However, there is still a lot of uncertainty about all these points and, when taken with other results from the Cassini mission, we believe that there is a strong case that the rings are much, much older.
Crida and his colleagues argue in their study that the mass measured during the Cassini mission finale is in “extraordinarily good agreement” with models of the dynamical evolution of massive rings dating back to the primordial solar system.
Nadia Drake, author of Scientific American’s Saturn article in August, described Saturn’s rings as “icy particles ranging in size from microscopic to mobile home.” Crida and colleagues described the individual components in Saturn’s rings more prosaically as:
… particles and blocks ranging in size from meters down to micrometers. Viscous interactions between the blocks cause the rings to spread out and carry material away like a conveyor-belt. This leads to mass loss from the innermost edge, where particles fall into the planet, and from the outer edge, where material crosses the outer boundary into a region where moonlets and satellites start to form.
More massive rings spread more rapidly and lose mass faster. The models show that whatever the initial mass of the rings, there is a tendency for the rings to converge on a mass measured by Cassini after around 4 billion years, matching the timescale of the formation of the solar system.
Crida summed up his team’s position, saying:
From our present understanding of the viscosity of the rings, the mass measured during the Cassini Grand Finale would be the natural product of several billion years of evolution, which is appealing. Admittedly, nothing forbids the rings from having been formed very recently with this precise mass and having barely evolved since. However, that would be quite a coincidence.
Hsiang-Wen Hsu of the Laboratory for Atmospheric and Space Physics (LASP) in Boulder, Colorado, was part of a team that announced results in October 2018 related to a “ring rain.” The results, via Cassini, showed that 600 kilograms (1,300 pounds) of silicate grains fall on Saturn from the rings every second. Other studies have shown the presence of organic molecules in Saturn’s upper atmosphere that are thought to derive from the rings. Hsu commented:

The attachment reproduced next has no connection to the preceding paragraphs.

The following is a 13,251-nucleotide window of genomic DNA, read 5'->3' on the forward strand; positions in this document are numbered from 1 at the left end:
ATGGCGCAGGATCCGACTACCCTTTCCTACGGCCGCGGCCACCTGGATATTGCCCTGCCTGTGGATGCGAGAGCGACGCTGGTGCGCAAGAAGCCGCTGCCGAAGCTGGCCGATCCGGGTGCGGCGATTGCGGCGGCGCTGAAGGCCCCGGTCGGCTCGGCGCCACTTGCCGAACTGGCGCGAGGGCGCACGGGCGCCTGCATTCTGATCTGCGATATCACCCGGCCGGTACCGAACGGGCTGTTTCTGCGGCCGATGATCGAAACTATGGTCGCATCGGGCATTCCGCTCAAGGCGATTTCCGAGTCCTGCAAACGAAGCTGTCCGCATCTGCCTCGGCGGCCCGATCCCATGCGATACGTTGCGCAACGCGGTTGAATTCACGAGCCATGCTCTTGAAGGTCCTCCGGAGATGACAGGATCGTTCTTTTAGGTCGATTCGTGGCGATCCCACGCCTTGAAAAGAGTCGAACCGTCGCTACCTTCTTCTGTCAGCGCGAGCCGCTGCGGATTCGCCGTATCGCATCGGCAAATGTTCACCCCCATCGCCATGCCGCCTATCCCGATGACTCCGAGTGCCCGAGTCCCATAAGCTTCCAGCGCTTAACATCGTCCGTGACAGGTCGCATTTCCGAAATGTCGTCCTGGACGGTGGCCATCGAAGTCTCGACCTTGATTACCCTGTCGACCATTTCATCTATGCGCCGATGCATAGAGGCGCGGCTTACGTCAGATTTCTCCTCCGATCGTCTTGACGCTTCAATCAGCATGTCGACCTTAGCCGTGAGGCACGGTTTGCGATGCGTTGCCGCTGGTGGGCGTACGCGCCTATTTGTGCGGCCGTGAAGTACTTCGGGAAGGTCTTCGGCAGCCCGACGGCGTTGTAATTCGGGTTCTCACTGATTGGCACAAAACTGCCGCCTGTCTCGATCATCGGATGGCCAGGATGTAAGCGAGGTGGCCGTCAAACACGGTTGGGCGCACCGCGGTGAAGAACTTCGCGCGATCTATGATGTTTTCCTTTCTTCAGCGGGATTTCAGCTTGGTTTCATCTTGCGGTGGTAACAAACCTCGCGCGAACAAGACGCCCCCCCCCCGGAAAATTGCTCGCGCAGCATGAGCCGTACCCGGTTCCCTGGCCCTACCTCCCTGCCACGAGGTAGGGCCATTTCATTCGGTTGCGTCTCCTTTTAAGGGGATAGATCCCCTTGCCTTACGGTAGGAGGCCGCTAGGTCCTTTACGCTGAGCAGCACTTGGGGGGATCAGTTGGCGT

These results suggest that the rings are ‘cleaning’ themselves of pollutants. The nature of this potential ring-cleaning process is still mysterious.
However, our study shows that the exposure age is not necessarily linked to the formation age, thus the rings may appear artificially young.
Bottom line: Cassini data seemed to indicate rings lasting only 10 million to 100 million years. A new study suggests that dusty and organic material ejected from Saturn’s rings – a “ring rain” – could make the rings appear younger than they really are. As things stand now, we don’t know if Saturn’s rings are young or old; we only know that astronomers are continuing to learn about them.
Deborah Byrd created the EarthSky radio series in 1991 and founded EarthSky.org in 1994. Today, she serves as Editor-in-Chief of this website. She has won a galaxy of awards from the broadcasting and science communities, including having an asteroid named 3505 Byrd in her honor. A science communicator and educator since 1976, Byrd believes in science as a force for good in the world and a vital tool for the 21st century. "Being an EarthSky editor is like hosting a big global party for cool nature-lovers," she says.